Led by TEA Middle School Teacher Beth Vallarino, our students visited Monterrey and Santa Cruz to experience the impacts of plastics on our environment, the causes and impacts of homelessness, and the benefits and drawbacks of a vegan/vegetarian diet.
Our 5th-grade students have kicked off their Natural Disasters Learning Expedition. TEA Parent Rick Chapman recently had the pleasure of being a crew leader for a couple of hours this past week, harnessing their energy to create theatrical sinkhole rescues, avalanches, and flash flood scenarios as a part of their study.
For their Spring Learning Expedition, our 2nd-grade students are building their research skills and science knowledge through a study of the secret world of plants and pollinators, with a particular emphasis on the life of bees. The perfect for springtime topic right?
We are so proud of our students and their ability to complete this 48-hour SOLO. In the end, the students were better able to reflect on who they are as individuals and who they want to become. And most importantly, they learned that they can survive and thrive on their own.
The Kindergarten x-country skiing trip to the Frog Bog was quite the adventure! It was also quite an opportunity for perseverance!! The kids learned how difficult x-country skiing on icy bumpy trails can be. Lots of falls, tears, frustration, as well as smiling, laughing, success and fun.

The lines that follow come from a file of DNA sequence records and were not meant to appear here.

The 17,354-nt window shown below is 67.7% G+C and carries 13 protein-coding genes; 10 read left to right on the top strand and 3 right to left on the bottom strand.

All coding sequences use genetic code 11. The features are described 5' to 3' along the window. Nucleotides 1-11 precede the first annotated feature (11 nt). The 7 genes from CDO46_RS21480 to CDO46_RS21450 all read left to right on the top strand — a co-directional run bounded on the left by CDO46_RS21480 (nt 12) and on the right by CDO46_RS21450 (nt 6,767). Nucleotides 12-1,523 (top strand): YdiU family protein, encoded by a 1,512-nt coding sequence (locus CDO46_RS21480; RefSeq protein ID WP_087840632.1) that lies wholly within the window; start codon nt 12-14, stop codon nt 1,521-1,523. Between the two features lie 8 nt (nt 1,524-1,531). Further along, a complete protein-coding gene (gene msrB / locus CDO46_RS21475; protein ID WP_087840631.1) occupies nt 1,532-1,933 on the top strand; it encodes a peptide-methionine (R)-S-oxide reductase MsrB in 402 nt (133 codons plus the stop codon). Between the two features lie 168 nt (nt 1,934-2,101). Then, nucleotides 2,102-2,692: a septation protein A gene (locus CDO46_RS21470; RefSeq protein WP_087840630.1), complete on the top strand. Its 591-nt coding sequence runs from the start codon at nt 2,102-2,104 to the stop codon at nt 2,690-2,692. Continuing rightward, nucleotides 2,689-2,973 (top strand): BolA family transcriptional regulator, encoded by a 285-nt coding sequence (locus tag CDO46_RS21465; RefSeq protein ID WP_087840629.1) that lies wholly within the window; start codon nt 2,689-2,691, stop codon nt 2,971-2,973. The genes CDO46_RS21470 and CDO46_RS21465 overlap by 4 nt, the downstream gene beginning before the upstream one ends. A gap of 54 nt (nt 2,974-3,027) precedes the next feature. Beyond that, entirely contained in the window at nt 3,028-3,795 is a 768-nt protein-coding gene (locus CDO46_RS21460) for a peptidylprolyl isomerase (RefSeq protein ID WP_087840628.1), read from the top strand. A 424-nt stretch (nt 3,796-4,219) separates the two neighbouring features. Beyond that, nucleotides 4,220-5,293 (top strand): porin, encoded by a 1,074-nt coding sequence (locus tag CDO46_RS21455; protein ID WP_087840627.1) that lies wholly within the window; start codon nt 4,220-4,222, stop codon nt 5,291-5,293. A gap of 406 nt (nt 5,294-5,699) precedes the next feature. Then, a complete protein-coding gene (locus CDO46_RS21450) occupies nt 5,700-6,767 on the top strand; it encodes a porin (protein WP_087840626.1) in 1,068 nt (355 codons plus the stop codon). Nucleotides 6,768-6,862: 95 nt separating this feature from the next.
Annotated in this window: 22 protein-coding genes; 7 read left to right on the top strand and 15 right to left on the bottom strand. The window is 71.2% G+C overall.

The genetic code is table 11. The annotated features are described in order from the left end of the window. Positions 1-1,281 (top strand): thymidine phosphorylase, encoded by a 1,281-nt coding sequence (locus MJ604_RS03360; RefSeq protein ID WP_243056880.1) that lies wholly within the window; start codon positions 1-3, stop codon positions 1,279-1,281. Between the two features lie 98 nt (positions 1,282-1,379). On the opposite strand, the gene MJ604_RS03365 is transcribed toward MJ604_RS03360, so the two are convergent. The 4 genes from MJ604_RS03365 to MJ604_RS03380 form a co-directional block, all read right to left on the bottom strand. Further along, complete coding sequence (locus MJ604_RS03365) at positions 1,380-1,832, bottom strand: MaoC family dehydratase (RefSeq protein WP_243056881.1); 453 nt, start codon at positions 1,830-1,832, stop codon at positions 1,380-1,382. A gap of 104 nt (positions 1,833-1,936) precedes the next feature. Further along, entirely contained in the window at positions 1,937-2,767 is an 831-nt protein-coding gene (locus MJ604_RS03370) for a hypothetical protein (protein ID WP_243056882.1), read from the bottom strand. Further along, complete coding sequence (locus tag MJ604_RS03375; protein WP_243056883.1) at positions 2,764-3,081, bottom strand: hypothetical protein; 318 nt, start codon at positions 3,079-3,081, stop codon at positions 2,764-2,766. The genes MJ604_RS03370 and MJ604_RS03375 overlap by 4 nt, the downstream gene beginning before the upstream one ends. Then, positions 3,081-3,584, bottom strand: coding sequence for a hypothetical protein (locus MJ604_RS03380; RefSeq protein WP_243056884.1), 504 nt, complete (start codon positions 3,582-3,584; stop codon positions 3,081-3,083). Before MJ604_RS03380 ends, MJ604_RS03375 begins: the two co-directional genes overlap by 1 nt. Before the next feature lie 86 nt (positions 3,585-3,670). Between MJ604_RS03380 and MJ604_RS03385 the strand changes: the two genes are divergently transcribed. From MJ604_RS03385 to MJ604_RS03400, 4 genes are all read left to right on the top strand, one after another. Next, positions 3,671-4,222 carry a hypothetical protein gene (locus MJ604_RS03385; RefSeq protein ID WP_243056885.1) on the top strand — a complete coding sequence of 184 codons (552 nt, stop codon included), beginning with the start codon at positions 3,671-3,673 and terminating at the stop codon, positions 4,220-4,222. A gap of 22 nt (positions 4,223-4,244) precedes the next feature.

Did you know TEA fielded a co-ed HS Basketball TEAm this Winter? Incredibly the TEAm finished its inaugural season undefeated. A big thank you to all players, parents and coaches for an outstanding first season!
While on this overnight adventure, students learned all about how the Leave No Trace principles apply to shared spaces like a backcountry hut, spent several hours cross country skiing both off-trail and on, and talked about how to keep themselves warm, dry, and safe in the backcountry in the winter.
Throughout this semester-long Intensive, our high school students have studied multiple body systems to understand how the environment, plus what you put in your body, can affect it.
This fall, 12 of our high school students and two of our teachers tackled the complex issues around water rights in their Water Scarcity Learning Expedition. To experience this first hand, students went on a 10-day immersive experience from the Hoover Dam to the Salton Sea.
As part of our 4th-grade Fall Learning Expedition titled “Poetry, Poets, and Becoming Writers”, our students examined the purpose of art alongside our ethical duty to the wilderness. Fortunately for us, we need to look no further than the works of John Muir and Yosemite National Park to put these concepts together.
For their student-designed Expedition, our group of 11th and 12th-grade students definitely picked an interesting subject to explore. In true TEA fashion, they took learning out of the classroom and into the field to investigate the criminal justice system, high recidivism rates in the United States, and figure out how to support reintegration.